• Task Fulfilment (Also called Task Achievement or Task Response: Answering the question fully)
  • Coherence and Cohesion (Words, sentences, paragraphs joined smoothly; a logical order throughout)
  • Lexical Resource (Vocabulary)
  • Grammatical Range and Accuracy (Grammar) Each criterion carries the same weight. This is significant because, when asked, most candidates believe grammar is the most important thing in writing.

While each criterion is worth the same, a large amount of research has shown that one criterion. This is because English vocabulary is vast. The most common problem IELTS candidates have is that their vocabulary is limited. It is boring, repetitive, childish, or inaccurate. Perhaps the tone of their language is also inappropriate. Usually this is because they do not read much in English. Reading exposes you to vocabulary most quickly. Probably, learners need to do three times the amount of work on vocabulary that they do on any of the other criteria to improve.

As previously mentioned, candidates don’t have a breakdown of criteria on their report form. But let’s look at a typical score sheet an examiner has. This is for Writing for Task 1:

Task Fulfilment Coherence & Cohesion Vocabulary Grammar
6 6 5 6

 

The candidate gets 5.5 for this task.

(By the way: there are no half bands within criteria.) Here is a Writing score sheet for Task 2:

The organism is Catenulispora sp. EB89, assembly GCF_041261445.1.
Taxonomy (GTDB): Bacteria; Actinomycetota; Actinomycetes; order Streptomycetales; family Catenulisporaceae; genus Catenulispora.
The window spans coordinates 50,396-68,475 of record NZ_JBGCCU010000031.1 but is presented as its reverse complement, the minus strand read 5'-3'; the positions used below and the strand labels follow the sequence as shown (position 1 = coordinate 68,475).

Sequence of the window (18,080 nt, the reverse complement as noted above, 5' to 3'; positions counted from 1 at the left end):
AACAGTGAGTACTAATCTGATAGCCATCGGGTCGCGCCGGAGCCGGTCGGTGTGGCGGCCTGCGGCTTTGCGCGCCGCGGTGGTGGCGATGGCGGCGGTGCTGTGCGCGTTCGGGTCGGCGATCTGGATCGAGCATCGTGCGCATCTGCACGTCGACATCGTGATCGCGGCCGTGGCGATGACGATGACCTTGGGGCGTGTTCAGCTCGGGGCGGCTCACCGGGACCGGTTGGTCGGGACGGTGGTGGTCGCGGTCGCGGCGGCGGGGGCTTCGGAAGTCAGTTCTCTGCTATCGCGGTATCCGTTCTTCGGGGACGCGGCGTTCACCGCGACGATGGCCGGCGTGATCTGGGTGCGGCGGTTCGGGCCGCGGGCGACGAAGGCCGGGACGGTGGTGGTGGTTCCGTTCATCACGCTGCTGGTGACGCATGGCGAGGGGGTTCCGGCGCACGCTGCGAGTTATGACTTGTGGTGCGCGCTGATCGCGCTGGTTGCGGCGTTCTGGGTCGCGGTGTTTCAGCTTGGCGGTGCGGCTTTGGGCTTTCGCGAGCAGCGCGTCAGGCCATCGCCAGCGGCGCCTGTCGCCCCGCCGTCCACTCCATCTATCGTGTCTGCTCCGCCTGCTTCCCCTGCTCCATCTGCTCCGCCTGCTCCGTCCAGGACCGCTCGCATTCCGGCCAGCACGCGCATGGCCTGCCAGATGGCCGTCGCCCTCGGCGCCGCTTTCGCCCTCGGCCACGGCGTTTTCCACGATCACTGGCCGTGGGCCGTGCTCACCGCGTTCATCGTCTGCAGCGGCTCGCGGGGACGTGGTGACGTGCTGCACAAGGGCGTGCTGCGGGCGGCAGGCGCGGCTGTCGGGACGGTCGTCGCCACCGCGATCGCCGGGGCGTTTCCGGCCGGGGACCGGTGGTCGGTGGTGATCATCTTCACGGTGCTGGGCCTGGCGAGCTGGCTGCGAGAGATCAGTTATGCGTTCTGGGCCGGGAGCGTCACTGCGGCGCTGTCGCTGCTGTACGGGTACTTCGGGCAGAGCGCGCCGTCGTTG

Task Fulfilment Coherence & Cohesion Vocabulary Grammar
7 6 5 7

 

The candidate gets Six for this task.

Task 2 is worth twice as much as Task 1. The candidate above ends up with a Six as a Writing band.

Basically, Vocabulary was this candidate’s weak point, and if it had been a Six, he or she would have ended up with 6.5 for Writing. Now perhaps it’s a small difference between Six and 6.5, but let’s say you want to do an MA in Canada. The university you’ve applied for asks for 6.5 for IELTS Writing for direct admission. If you get a Six, then you need to do a ten-week English-language course first. That’s another two months of your life you have to pay for and live through before starting your MA.

Speaking criteria

There are also four criteria for Speaking. Unlike Writing, where the tasks are rated separately, there is only one score given for the candidate’s whole Speaking test.

In brief, the criteria are:

  • Fluency and Coherence (The ability to keep speaking; accurate use of linkers; sound logic)
  • Lexical Resource (Vocabulary)
  • Grammatical Range and Accuracy (Grammar)
  • Pronunciation

 

You can see that there’s no Task Fulfilment criterion.

This means the examiner doesn’t judge the content of the candidate’s answers – the candidate can say pretty much anything he or she likes. If you want to say your mother’s an astronaut on the International Space Station and your father’s Bill Gates’ best mate, that’s fine, as long as your English is correct.

Like Writing, each criterion is worth 25%.

Generally, candidates still find Vocabulary problematic.

Fluency is also a challenge because it’s possible the candidate has never spoken for so long in English. Also, almost no teachers or textbooks focus on Fluency. (Is it anywhere in the Table of Contents of your best mate’s IELTS book?) Depending on what your first language is, pronunciation may be difficult. If you’re German, it’s not so hard; if you’re Vietnamese, it’s hell. Let’s say you’re from Ho Chi Minh City, and you want permanent residence in Australia. For residence, you may need a Seven for Speaking. Frankly, that’s going to be extremely tough because time and time again even if you’re really good, you’ll get:

 

Fluency & Coherence Grammar Vocabulary Pronunciation
7 7 7 6

Overall Band = 6.5